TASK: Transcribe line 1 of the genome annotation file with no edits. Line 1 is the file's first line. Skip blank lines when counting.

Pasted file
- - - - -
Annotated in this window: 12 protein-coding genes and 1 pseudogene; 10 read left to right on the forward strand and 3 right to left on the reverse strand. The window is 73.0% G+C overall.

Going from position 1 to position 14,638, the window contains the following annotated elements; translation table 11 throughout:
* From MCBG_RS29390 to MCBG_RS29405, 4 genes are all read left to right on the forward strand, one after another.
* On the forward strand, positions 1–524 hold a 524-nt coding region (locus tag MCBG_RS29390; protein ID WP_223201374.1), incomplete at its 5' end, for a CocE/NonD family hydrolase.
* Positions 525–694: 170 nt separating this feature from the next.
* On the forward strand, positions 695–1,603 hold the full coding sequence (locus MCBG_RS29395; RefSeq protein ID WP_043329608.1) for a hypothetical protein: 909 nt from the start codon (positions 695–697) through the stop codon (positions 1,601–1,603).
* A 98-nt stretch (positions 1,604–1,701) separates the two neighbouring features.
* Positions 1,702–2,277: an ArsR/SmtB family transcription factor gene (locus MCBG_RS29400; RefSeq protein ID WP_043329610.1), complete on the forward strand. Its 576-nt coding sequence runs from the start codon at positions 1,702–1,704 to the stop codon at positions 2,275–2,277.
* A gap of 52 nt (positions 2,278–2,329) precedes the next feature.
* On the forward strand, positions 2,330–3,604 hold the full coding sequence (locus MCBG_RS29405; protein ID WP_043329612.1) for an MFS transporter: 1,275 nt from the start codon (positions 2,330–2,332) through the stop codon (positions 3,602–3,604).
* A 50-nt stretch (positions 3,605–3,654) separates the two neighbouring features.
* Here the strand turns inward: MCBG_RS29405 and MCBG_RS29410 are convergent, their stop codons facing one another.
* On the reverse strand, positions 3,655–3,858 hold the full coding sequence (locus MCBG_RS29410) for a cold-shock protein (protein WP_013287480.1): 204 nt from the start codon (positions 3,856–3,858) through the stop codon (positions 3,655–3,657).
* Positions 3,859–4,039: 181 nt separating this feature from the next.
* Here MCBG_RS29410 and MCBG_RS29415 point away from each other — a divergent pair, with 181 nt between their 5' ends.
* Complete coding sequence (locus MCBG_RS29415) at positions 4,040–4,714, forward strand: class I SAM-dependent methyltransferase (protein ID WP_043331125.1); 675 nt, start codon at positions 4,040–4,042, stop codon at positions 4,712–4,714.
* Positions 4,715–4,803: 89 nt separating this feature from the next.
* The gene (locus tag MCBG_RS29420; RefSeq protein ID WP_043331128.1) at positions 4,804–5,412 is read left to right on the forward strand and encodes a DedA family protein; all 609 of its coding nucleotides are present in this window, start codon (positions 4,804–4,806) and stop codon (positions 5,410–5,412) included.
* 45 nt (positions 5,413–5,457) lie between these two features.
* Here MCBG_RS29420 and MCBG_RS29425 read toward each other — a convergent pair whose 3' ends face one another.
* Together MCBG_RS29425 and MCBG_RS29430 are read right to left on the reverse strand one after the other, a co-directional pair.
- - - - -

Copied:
Annotated in this window: 12 protein-coding genes and 1 pseudogene; 10 read left to right on the forward strand and 3 right to left on the reverse strand. The window is 73.0% G+C overall.